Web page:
Tuesday, May 29, 2018

Why many guitar players don't learn to read traditional music notation

The argument against "reading" goes like this:
"Guitar players have to know how to improvise, to go with the flow, and be creative. Trying to analyse and write down the complicated combination of notes most guitar players play is a waste of time and effort. Just learn the chords, memorize typical chord progressions (the usual way chords go together), learn how to strum in different tempos, and go from there."
This argument describes the way most beginners learn the guitar: they learn chords and simple strum patterns, and don't really have to know what notes they are playing. It makes a lot of sense.
But it can also be limiting for beginners. You will probably see the guitar as a chording machine.
But it can be so much more!
Perhaps more important, you will have to rely completely on memory for anything other than bare bones chording.
For example, let's say your teacher, band leader, or fellow band member asks you to play a bit of melody. Imagine your group is playing the Christmas song "Joy to the World" and they want you to take the lead for one verse.
Yes, you can wing it, play "by ear", figure it out and memorize it, and  chances are you will remember it. But wouldn't it be good to have some help... "Oh yeah, I see I play a G there and it ends E-D-C."
...to be continued.
There'a an easy way to learn how to read traditional notation. Start with basic scales and simple songs for the guitar. Before you know it, you'll have a pretty good idea of what you're doing.

Monday, May 28, 2018

Ode to Joy - a good candidate for your first guitar song

Beethoven - Ode to Joy
I always seem to start with Ode to Joy with my guitar students. It's an easy song that everybody knows.

Playing the melody, like in this new guitar player version familiarizes you with note positions, and gives you an example of the relationship between strings

Where Should You Start When Learning the Guitar

It's pretty obvious that there are at least two ways you can go. You can sign up for private or group lessons with a guitar instructor, or you can basically "teach yourself" with the aid of online resources.

Professional instruction is quite expensive, and probably won't yield results for a long time. So you should expect to be taking lessons for at least a few months. At $20-$30 for a half hour weekly lesson, that means your commitment will probably be at least $200, and likely much more.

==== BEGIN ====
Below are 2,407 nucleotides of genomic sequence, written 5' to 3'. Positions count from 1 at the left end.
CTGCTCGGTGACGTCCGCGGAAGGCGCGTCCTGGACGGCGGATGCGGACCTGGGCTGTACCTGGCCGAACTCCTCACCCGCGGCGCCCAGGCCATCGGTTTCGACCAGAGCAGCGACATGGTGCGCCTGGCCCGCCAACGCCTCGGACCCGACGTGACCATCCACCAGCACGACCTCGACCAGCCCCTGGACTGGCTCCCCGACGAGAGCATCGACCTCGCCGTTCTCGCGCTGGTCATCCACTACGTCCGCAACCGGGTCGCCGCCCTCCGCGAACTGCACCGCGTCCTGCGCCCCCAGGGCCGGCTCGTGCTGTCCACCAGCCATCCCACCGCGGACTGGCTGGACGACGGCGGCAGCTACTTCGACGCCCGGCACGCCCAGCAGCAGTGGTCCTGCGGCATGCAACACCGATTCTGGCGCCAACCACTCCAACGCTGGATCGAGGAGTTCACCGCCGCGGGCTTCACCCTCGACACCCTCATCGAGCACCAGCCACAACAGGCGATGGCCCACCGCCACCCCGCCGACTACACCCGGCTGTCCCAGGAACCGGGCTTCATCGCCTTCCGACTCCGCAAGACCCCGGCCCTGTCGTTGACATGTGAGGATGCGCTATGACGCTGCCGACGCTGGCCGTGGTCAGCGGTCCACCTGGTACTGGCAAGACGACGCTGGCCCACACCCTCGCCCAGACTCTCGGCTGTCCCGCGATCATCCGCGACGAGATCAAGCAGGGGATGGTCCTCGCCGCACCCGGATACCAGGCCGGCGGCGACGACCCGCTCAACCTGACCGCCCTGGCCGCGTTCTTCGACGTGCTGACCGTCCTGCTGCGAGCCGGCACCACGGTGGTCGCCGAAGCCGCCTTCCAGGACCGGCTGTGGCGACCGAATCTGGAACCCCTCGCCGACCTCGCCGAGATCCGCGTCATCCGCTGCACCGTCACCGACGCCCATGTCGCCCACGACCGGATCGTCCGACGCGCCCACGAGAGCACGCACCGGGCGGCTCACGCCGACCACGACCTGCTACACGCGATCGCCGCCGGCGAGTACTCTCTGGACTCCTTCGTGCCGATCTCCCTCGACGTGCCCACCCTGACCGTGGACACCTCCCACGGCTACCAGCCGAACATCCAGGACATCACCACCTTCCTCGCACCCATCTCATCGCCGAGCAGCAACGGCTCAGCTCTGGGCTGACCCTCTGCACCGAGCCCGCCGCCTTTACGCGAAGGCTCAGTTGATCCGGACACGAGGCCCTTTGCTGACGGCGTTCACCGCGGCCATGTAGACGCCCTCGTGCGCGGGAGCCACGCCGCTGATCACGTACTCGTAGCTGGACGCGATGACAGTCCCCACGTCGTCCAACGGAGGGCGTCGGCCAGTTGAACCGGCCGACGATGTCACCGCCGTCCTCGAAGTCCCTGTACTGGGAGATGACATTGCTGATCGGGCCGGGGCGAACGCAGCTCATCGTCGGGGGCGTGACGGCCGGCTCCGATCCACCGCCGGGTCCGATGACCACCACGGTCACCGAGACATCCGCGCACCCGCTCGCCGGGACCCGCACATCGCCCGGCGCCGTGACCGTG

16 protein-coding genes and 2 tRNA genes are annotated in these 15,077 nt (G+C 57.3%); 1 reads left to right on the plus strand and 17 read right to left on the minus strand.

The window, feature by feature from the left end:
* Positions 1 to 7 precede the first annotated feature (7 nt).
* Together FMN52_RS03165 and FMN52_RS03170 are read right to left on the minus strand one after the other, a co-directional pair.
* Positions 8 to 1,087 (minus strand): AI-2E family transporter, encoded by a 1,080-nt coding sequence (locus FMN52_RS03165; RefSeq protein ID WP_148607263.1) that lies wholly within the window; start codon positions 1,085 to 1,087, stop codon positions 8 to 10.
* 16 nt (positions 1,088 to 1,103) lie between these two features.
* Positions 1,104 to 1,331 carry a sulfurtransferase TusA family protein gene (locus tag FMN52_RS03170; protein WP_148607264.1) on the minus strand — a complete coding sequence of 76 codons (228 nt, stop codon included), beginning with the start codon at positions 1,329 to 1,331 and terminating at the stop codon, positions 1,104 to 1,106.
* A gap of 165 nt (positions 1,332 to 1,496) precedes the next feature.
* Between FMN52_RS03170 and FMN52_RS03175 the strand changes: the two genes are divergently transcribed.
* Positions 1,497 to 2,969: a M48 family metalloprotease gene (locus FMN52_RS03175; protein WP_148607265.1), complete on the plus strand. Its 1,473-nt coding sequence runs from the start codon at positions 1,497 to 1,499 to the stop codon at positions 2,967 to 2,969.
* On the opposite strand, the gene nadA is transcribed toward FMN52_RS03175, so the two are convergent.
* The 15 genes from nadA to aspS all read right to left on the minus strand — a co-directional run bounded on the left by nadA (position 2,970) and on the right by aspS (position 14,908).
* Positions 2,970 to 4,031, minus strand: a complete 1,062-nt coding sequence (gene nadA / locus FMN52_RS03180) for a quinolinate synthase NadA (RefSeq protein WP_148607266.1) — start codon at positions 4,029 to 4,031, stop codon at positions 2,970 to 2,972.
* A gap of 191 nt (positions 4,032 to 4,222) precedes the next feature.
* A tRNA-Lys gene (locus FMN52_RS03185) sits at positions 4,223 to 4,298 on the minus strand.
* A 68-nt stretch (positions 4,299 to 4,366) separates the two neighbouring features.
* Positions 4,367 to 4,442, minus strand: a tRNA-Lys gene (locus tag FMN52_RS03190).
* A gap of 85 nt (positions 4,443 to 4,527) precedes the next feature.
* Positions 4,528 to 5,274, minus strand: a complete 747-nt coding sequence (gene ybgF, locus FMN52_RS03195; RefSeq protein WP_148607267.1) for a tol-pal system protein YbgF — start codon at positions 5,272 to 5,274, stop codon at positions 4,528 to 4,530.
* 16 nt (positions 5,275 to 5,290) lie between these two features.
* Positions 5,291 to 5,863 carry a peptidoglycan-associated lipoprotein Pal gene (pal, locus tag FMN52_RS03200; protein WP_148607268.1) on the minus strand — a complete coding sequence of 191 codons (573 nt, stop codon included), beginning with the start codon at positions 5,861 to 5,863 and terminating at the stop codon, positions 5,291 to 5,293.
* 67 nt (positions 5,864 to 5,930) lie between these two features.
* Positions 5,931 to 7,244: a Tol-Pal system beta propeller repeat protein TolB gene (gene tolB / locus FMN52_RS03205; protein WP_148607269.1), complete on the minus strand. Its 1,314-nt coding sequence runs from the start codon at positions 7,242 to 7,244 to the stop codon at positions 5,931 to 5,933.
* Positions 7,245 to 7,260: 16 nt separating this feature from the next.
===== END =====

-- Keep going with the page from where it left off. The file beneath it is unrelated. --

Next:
Using online resources can be much less expensive, and depending on your personal motivation, can be more effective.

It really depends on the resources you use. Most online guitar courses focus on learning the basic 9 or 12 chords and learning how to play along with well known songs.

The Guitar Professor recommends you learn to play some simple melodies, before you start playing chords. That probably means you should learn a bit of music theory, and feel comfortable reading traditional musical notation.

This is the approach you will find at PracticeTracks.org. This site features play along songs that play right in your browser. You can play melody notes or chord along with the songs. There are lots of scales, exercises and simple songs for guitar beginners.

Some Advice Regarding Choosing a Starter Guitar

It is important to choose the right guitar to start off with. This is especially true for children, but also applies to adults.

You don't have to choose the guitar you expect to have five years from now. Your objective should be to get a guitar that is easy to play, not too expensive, and sounds half decent.

Here is some more advice about Choosing a Starter Guitar

Getting Started Learning the Guitar

The guitar is a beautiful, fun instrument. But it is also fairly difficult as musical instruments go. And so many new guitar players like you get discouraged because progress can be slow.
That's not going to be you... right?! 
Because you're going to avoid some of the common mistakes new guitar players often make.
What are those mistakes?
You'll find some of them listed here - Mistakes Beginning Guitar Players Should Avoid